As a techie I used to think this way...until I managed a customer service department! As the final escalation point, I had the "opportunity" to deal 1on1 with the most intractable customers. I was surprised to learn that virtually every complaint was justified to some degree. This led to a number of policy changes within my department as well as within service provision. My suggestion is for you to spend some time on the front lines handling customer issues.
Well, it is all about having a Plan. If you Have a Plan, you can make it work. With no Plan, you cannot. There are 3 parts to an effective Plan, in my view: Relationship Mgt, Roadmap to Revenue, and Customer Happiness. I would do a few things: How are you using polling from both Happy and Unhappy Customers? If you are not, then taht is not a great thing. If you are, I would use that as a Code. Customer Happiness or Unhappiness travels faster than anything else. Also, depending on your clientele, the free stuff may not be the idea. It may be based more on the Value they believe they get from using your products. Again, not knowing your Customers, it is hard to say.
It's a good idea to identify the reasons you are having to "win customers back." In other words, what area(s) of your operation are creating issues? Actively track win back issues.
Once identified - look at those areas of your operation. Get together with the people that work in those areas to identify solutions for these winback issues. A good customer service system is built to avoid issues (proactive) vs respond to issues (reactive). Look at your systems and processes - step by step to determine if they are both customer and employee friendly.
Compensation is really a cost and a drag, but there are other hidden costs which are equally insidious and need to be teased out so they can be address.
I can mention two things - value banding helps you understand customers profitability and how to treat customers different. If you don't value-band, you can end up spending too much money on low-value customers (high costs) whilst spending too little on high-value customers (poor retention). You can also spend it on the wrong areas (attraction, growth and retention), which is very inefficient and therefore a waste of money.
From your website I understand you could have different customer categories. Your approach should include 'value banding' or separating customers into different value categories (similar to an airline, with their first class, business class etc). I would suggest starting with 3 bands (high, medium and low) or you might have different groups (frequent repeats, large conference customers etc). For each category (ie value band), you can have a different strategy for acquiring more customers, keeping customers and growing business (even moving into a higher category). You need to run a separate profit-and-loss report for each band. Often you find one category is more profitable than another, and start to treat them differently - encouraging the more profitable and not-encouraging the marginal.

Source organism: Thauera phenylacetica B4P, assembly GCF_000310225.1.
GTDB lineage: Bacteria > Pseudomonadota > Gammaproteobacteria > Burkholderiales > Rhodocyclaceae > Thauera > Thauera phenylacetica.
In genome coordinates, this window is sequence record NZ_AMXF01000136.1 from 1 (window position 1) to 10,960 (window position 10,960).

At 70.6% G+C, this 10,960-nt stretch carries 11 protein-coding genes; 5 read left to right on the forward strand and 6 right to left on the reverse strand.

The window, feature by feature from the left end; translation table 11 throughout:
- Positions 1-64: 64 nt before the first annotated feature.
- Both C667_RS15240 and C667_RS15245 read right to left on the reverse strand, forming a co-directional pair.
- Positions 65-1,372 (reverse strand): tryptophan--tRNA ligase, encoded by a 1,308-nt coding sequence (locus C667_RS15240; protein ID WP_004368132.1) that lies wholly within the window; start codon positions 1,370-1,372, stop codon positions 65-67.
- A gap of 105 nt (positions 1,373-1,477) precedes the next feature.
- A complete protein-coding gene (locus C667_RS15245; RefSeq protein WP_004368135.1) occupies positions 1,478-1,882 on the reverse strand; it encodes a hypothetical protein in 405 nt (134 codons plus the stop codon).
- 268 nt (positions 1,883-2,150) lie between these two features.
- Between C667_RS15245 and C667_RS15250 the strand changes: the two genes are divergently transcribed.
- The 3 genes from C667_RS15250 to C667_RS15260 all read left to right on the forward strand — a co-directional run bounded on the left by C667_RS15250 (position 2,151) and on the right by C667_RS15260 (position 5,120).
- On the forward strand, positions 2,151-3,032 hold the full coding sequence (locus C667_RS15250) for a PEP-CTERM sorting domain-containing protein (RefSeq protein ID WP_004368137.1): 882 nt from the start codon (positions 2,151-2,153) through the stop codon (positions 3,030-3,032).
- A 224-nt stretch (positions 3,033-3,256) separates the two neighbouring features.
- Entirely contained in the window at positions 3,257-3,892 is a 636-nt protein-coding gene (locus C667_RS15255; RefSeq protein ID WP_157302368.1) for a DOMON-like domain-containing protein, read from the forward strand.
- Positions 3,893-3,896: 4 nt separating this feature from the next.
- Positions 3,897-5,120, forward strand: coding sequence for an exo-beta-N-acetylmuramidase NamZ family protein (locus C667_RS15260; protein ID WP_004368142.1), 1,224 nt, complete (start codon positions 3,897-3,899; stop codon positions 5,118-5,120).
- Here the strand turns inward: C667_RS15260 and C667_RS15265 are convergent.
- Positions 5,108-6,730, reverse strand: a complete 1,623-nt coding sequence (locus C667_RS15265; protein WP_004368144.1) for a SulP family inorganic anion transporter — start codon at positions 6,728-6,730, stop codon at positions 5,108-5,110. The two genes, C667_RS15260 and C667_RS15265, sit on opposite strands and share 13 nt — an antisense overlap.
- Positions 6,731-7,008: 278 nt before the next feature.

This is just the concept. There's a lot more to it and if you mail me I can help you set up a structure which maximises your returns for each group.
The other dollar-waster is to focus on the wrong outcome. A 'met expectation' is a more important concept than 'happy customer'. That may seem obvious, but you need to work to distinguish the difference and avoid further wastage. You set a baseline of realistic expectations and this can differ per value band. An entry customer cannot expect a dedicated account manager, whereas a large account may do so (simple example). You design customer experience around this concept - allowing for adjustments over time and based on competitive offerings. This helps to inform your spend on each step of the experience, and also compensation policy. To get professional assistance with this design is money well invested.
Operationally, we have an interview-act methodology which is a tested system of sample exit interviews which provides scores and links these to KPI-compensation for staff and actionable changes, in the key areas of hospitality, should you wish to implement a pro-active approach which really works. If you don't measure by interviews, you don't know and can further waste opportunity. If you measure but don't change, you are wasting the investment in surveys. If you don't link this properly to compensation, you are over-paying poor staff and under-rewarding good behaviour.
A good system should pay for itself extremely quickly. Let me know if you want to run the numbers?